The world is confusing. Events happen – and are reported – at breakneck speed thanks to digital technology. But that same technology can be manipulated by unscrupulous people. So how do we know what’s real and what’s fake? That’s tough to work out. But the surprising thing is that the latest Marvel movie, Spider-Man: Far From Home, is one of the year’s more accessible and perceptive takes on that issue. I mean, who wants to listen to panels of experts droning on when superheroes can take you on a ride that cleverly highlights the issue?
Of course, the meta-irony is that director Jon Watts (Spider-Man: Homecoming) and his team have used tons of digital technology and manipulated millions of digital images to make the move in the first place.
This installment of the Spider-Man vector in the Marvel Cinematic Universe picks up pretty much where Homecoming left off. It also maintains the earlier film’s light touch and sense of fun; a neat contrast to the existential dread and sombre reflection of Avengers: Endgame.
It’s the end of the school year and 16-year-old Peter Parker (Tom Holland) is looking forward to a school trip to Europe. It’s supposed to be an educational trip to explore facets of science; although Nick Fury (Samuel L Jackson) has other ideas. He wants Peter’s alter ego Spider-Man to embrace his superhero destiny. But all Peter wants to do is travel – and tell MJ (Zendaya) how he feels about her on their last stop in Paris. Their first stop is Venice, where a trip to a museum is interrupted by a terrifying creature that emerges from the lagoon. Spider-Man tries to help out but the creature is too strong. Luckily, a strange new hero emerges to vanquish the foe.
Fury soon introduces Peter to Quentin Beck – a.k.a. Mysterio (Jake Gyllenhaal). Seems Mysterio is a hero from an alternate reality and has been tracking the monsters, known as Elements, across the universe. Mysterio believes another monster will soon emerge in Prague; so Fury manipulates the school trip’s itinerary to send them to the Czech capital. On the way there, Peter discovers Tony Stark has bequeathed him some cool new tech. It’s a pair of innocuous-looking glasses; but they hold a powerful new technology dubbed EDITH. Sure enough, once in Prague the new nemesis emerges; and Mysterio is once again able to take it down. Peter becomes convinced Mysterio is the future of the Avengers. He hands EDITH over to Beck, believing he can make better use of the tech.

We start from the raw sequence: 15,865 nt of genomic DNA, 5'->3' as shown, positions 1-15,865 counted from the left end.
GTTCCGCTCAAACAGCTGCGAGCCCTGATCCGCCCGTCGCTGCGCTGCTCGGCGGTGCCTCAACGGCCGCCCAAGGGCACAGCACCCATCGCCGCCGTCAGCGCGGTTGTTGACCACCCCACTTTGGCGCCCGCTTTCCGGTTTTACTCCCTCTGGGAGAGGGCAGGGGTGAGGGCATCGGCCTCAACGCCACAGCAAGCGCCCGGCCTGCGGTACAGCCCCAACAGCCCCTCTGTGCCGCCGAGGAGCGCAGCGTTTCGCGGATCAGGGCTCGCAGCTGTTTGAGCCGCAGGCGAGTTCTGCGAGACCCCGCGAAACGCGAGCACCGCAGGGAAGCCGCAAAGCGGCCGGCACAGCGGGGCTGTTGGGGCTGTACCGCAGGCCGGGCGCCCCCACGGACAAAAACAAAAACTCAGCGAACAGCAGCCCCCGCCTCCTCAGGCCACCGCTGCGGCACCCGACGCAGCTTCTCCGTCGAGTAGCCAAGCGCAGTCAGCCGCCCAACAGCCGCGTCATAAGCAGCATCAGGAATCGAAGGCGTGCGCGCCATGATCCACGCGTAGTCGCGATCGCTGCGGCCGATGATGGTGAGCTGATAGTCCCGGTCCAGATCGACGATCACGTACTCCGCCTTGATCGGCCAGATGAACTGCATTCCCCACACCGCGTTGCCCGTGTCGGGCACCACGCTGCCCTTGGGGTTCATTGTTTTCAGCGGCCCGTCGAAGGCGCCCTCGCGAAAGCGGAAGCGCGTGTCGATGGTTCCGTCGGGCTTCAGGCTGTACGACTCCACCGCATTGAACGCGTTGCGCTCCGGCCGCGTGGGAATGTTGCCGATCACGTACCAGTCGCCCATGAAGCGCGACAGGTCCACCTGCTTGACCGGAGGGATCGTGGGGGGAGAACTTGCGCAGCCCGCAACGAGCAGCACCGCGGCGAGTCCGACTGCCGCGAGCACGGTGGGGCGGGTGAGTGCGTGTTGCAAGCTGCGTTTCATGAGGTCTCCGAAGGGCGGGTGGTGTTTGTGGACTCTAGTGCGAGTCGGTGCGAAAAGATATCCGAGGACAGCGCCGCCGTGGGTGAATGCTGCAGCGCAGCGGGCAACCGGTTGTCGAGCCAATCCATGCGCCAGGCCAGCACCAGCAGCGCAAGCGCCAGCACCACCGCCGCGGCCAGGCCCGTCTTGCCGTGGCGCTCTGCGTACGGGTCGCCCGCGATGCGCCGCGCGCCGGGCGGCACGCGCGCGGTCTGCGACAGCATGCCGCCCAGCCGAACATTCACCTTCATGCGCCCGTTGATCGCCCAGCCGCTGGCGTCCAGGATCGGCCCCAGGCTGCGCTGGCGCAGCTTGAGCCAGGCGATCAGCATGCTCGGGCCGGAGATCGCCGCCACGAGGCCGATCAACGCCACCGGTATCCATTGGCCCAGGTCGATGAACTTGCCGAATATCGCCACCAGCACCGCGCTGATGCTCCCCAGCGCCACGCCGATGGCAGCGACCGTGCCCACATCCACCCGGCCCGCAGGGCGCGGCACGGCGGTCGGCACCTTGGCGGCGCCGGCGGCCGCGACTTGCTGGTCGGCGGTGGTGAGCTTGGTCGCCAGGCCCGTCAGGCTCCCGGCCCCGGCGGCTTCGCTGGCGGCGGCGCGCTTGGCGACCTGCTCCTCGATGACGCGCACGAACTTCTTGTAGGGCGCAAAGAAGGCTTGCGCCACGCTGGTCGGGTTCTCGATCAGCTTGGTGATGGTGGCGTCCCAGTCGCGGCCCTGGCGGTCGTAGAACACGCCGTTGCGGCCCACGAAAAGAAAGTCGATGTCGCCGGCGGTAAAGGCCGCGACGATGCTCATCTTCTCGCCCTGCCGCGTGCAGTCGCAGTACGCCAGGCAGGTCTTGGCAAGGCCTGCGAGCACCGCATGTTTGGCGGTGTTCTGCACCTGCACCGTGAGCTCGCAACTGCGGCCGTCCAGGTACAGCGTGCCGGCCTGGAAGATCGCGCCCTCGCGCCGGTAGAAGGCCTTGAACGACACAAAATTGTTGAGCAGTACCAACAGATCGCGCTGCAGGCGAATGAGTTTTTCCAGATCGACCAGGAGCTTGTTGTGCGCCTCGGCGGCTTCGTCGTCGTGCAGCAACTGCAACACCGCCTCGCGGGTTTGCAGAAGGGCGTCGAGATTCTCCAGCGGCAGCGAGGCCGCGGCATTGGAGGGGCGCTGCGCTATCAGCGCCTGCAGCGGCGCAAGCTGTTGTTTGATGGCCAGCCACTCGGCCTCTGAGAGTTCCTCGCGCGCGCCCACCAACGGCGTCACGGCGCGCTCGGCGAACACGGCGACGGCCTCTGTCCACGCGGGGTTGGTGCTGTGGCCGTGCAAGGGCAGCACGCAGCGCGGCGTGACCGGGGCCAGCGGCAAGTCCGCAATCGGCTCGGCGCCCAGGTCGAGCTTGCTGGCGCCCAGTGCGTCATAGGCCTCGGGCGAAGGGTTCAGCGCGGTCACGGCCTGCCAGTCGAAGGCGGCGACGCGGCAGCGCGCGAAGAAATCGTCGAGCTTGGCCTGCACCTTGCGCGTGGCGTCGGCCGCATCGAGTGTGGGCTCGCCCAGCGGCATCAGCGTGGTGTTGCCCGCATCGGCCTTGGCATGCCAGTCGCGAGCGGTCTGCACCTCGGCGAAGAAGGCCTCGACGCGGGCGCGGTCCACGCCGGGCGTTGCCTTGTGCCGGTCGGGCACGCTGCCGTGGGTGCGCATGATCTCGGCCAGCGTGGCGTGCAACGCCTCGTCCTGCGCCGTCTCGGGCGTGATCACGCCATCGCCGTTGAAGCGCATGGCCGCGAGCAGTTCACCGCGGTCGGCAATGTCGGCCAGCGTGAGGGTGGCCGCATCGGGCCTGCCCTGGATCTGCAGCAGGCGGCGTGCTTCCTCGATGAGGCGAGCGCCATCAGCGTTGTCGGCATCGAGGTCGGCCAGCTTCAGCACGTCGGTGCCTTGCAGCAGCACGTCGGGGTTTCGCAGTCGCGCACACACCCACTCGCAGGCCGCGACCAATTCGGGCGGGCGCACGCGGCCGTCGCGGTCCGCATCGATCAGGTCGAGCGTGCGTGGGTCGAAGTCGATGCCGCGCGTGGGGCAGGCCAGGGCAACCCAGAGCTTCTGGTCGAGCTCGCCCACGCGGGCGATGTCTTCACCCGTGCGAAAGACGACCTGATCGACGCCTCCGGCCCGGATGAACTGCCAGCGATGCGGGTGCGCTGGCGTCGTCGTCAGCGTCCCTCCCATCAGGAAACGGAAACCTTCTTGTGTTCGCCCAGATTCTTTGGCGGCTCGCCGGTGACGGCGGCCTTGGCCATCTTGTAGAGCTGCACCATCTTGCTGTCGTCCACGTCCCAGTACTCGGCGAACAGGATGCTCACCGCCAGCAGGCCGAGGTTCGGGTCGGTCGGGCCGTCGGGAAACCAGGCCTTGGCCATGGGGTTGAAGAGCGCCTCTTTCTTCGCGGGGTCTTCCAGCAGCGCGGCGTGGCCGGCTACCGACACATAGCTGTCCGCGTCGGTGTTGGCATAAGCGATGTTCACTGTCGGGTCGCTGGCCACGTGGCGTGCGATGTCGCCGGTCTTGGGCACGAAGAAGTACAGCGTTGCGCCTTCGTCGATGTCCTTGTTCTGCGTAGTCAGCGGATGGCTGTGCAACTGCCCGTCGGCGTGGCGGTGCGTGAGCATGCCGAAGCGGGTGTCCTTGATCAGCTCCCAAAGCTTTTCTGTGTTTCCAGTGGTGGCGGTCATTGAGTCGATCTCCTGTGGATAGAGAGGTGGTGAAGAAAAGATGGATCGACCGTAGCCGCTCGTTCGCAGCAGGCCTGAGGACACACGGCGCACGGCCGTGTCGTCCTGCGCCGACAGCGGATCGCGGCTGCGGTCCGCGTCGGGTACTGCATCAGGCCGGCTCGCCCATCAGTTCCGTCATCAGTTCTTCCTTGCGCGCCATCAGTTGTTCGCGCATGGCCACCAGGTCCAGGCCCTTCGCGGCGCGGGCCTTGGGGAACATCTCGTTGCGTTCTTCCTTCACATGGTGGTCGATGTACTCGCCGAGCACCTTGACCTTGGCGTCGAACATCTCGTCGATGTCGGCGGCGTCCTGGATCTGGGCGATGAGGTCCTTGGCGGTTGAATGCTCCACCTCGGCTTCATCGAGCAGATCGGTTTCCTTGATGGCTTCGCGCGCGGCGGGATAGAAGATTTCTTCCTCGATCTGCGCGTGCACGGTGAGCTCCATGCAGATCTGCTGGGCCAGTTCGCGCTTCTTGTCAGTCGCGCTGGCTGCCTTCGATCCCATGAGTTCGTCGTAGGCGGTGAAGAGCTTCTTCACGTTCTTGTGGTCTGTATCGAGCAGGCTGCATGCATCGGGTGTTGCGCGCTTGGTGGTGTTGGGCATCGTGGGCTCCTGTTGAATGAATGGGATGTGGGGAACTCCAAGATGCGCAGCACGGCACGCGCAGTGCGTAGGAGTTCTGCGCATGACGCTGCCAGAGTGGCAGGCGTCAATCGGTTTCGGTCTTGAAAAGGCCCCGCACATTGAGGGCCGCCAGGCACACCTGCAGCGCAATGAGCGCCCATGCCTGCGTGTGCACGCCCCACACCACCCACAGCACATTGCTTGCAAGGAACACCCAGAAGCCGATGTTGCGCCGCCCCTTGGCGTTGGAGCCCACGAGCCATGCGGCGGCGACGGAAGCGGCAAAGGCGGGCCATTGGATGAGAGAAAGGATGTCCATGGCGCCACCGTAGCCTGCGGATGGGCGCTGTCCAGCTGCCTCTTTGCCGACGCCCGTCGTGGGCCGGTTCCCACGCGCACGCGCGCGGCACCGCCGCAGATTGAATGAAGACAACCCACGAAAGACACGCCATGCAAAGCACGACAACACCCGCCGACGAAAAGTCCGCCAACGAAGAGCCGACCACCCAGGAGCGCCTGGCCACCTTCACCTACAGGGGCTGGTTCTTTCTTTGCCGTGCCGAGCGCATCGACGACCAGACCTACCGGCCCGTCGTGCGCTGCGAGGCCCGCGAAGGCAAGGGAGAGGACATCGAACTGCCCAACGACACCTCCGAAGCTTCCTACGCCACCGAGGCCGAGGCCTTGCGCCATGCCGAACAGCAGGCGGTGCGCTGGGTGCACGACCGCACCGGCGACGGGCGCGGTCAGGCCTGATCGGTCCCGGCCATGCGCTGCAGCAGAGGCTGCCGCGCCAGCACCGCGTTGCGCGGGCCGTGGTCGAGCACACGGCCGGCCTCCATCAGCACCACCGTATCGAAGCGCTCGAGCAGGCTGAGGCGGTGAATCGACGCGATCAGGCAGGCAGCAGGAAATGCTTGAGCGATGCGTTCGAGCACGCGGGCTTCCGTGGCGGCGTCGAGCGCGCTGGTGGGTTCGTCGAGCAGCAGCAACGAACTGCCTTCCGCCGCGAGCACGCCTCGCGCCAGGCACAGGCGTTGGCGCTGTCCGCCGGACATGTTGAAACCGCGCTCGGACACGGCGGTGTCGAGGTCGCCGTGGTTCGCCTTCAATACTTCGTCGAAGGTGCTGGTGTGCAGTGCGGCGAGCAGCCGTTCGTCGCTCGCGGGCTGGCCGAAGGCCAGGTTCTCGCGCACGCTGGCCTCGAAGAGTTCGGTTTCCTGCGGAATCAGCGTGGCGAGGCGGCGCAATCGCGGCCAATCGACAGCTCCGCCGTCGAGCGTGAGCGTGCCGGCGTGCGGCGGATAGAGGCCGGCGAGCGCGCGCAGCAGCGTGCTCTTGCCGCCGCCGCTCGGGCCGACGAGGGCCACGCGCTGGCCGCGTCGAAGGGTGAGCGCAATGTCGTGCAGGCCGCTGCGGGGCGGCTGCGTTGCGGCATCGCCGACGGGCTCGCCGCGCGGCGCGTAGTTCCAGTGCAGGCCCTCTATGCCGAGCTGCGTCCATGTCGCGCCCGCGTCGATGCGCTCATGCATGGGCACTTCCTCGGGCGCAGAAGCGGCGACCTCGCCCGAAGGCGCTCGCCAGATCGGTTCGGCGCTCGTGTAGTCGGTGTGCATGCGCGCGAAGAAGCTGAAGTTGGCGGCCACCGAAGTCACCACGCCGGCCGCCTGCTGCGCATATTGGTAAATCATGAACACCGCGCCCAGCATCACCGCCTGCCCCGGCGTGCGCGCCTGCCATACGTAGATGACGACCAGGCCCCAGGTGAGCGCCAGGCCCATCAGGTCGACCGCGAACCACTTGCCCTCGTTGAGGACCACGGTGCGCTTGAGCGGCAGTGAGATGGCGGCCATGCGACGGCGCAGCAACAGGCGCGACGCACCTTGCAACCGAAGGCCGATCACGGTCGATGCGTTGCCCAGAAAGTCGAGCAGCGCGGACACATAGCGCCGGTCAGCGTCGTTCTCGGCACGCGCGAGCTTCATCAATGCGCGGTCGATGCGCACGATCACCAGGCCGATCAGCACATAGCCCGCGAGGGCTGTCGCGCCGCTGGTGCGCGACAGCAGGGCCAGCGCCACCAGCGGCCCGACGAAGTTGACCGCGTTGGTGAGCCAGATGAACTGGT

Spider-Man: Far From Home doesn’t take itself too seriously. Watts and the screenwriting team of Chris McKenna and Erik Sommers have crafted another slick film that ticks many of the boxes. They include tapping into teenage psychology in an clever but funny way; and injecting plenty of gags to lighten the mood. It’s great entertainment, but it has a brain as well. It neatly critiques what we know refer to as “fake news” (a term that’s, ironically, often fake itself). The peak of that critique comes in a brilliant mid-credits sequence, so be sure to stick around (another scene appears at the very end, FYI). It’s not perfect by any means – some of the plotting is very sloppy, for example – but it’s certainly a ride.
Tom Holland continues to be everyone’s favourite puppy-eyed superhero as Spider-Man. The script doesn’t make great demands on him, but he infuses the character with a lot of charm. Jake Gyllenhaal brings a depth to Mysterio that perhaps the script doesn’t really deserve. Samuel L Jackson does Fury as only he can. Zendaya plays it pretty straight as MJ; while Angourie Rice and Jacob Batalon have a lot of fun as lovestruck teens. Marisa Tomei gives solid support as May; while Jon Favreau lends comic relief as Happy Hogan.
Without doubt, Spider-Man: Far From Home is entertaining. In the wider MCU, it’s a fairly slight entry; but it has broad appeal. At the preview screening, kids, teens and adults all thoroughly enjoyed it. And that, for me, is what a school holiday movie should be all about.
Director: Jon Watts
Cast: Tom Holland, Jake Gyllenhaal, Zendaya, Samuel L Jackson
Release Date: 1 July 2019
Other reviews you might enjoy:
- Spider-Man: Homecoming – movie review
- Spider-Man: Into the Spider-Verse – movie review
- Captain Marvel – movie review
David Edwards is the editor of The Blurb and a contributor on film and television